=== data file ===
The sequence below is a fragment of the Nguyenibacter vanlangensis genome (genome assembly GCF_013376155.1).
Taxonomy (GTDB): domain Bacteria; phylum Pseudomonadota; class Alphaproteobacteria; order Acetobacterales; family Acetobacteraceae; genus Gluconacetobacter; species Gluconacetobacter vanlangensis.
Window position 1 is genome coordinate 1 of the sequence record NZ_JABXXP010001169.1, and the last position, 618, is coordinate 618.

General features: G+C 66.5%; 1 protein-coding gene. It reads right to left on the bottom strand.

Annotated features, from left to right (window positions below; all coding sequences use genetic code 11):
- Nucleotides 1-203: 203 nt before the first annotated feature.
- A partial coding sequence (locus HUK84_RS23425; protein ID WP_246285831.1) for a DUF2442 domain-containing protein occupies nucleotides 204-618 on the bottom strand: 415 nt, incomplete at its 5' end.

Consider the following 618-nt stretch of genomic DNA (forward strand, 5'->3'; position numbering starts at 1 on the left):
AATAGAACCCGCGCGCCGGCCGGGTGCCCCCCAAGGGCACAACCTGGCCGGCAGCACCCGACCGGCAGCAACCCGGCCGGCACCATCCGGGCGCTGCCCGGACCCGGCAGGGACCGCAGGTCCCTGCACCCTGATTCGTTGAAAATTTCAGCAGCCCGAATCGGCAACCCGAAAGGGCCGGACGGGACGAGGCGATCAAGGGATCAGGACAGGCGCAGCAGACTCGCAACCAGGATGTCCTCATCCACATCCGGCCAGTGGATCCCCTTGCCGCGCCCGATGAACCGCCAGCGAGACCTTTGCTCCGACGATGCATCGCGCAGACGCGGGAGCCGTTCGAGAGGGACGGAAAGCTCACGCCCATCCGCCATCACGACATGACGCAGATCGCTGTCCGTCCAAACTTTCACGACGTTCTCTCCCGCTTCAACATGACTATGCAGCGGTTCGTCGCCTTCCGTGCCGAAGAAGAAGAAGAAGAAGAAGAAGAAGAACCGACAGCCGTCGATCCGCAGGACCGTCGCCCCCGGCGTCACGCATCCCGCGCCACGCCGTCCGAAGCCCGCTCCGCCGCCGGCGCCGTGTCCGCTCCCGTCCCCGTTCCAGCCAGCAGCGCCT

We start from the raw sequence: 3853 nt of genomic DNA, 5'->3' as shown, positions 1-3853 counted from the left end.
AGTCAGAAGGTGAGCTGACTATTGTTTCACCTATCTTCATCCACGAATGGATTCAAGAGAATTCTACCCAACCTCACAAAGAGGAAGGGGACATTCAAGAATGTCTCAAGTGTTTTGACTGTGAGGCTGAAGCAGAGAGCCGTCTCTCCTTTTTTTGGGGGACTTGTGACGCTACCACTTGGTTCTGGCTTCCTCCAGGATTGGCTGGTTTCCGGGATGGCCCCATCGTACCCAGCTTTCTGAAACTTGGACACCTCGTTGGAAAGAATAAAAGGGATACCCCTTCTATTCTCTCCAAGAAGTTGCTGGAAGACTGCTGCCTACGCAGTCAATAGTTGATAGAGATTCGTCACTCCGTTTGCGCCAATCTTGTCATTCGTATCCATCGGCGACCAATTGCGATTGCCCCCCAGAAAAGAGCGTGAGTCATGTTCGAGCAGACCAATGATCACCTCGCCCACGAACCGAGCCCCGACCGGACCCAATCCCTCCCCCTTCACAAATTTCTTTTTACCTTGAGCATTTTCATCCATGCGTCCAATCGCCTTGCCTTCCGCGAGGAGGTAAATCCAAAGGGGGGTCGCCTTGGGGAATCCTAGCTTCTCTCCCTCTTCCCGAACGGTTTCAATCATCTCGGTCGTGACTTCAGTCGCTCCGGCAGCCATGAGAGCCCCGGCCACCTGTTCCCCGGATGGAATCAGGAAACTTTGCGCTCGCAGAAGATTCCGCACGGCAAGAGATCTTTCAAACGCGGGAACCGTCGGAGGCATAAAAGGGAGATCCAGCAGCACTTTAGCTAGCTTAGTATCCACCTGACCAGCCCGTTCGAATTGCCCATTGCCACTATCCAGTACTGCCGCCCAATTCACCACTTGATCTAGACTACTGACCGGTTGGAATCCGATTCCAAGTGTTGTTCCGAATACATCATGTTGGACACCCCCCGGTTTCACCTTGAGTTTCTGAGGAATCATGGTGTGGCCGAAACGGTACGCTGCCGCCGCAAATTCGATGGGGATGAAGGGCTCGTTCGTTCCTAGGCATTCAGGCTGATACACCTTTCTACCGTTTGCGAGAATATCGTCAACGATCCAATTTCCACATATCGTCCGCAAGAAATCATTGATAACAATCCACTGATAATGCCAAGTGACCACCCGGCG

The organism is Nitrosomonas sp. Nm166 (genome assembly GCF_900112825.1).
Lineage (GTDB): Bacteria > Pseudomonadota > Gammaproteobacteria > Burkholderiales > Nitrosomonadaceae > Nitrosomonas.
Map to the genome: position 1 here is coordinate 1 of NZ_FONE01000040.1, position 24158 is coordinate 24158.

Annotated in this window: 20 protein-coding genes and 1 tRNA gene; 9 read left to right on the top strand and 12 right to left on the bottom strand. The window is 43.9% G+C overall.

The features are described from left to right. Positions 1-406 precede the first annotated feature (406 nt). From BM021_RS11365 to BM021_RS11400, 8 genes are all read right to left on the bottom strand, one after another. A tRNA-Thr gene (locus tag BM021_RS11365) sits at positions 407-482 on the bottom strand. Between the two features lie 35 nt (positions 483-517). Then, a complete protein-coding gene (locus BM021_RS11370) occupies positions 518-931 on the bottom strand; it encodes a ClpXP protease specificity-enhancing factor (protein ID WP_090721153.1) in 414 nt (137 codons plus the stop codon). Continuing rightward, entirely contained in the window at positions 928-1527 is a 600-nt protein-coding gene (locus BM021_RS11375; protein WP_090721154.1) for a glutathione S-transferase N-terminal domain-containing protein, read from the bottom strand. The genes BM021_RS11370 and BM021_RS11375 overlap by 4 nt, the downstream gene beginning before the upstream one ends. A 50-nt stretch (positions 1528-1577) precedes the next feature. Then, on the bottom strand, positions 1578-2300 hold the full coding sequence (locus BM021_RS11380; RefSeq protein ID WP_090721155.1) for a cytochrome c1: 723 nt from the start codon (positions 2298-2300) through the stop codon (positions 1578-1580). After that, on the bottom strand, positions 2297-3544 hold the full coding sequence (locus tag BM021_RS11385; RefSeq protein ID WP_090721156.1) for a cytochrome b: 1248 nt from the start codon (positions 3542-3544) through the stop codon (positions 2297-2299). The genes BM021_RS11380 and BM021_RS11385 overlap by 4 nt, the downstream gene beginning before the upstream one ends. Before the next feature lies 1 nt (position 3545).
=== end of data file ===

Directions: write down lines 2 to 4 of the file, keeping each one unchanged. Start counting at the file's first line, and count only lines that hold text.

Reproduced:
Taxonomy (GTDB): domain Bacteria; phylum Pseudomonadota; class Alphaproteobacteria; order Acetobacterales; family Acetobacteraceae; genus Gluconacetobacter; species Gluconacetobacter vanlangensis.
Window position 1 is genome coordinate 1 of the sequence record NZ_JABXXP010001169.1, and the last position, 618, is coordinate 618.

General features: G+C 66.5%; 1 protein-coding gene. It reads right to left on the bottom strand.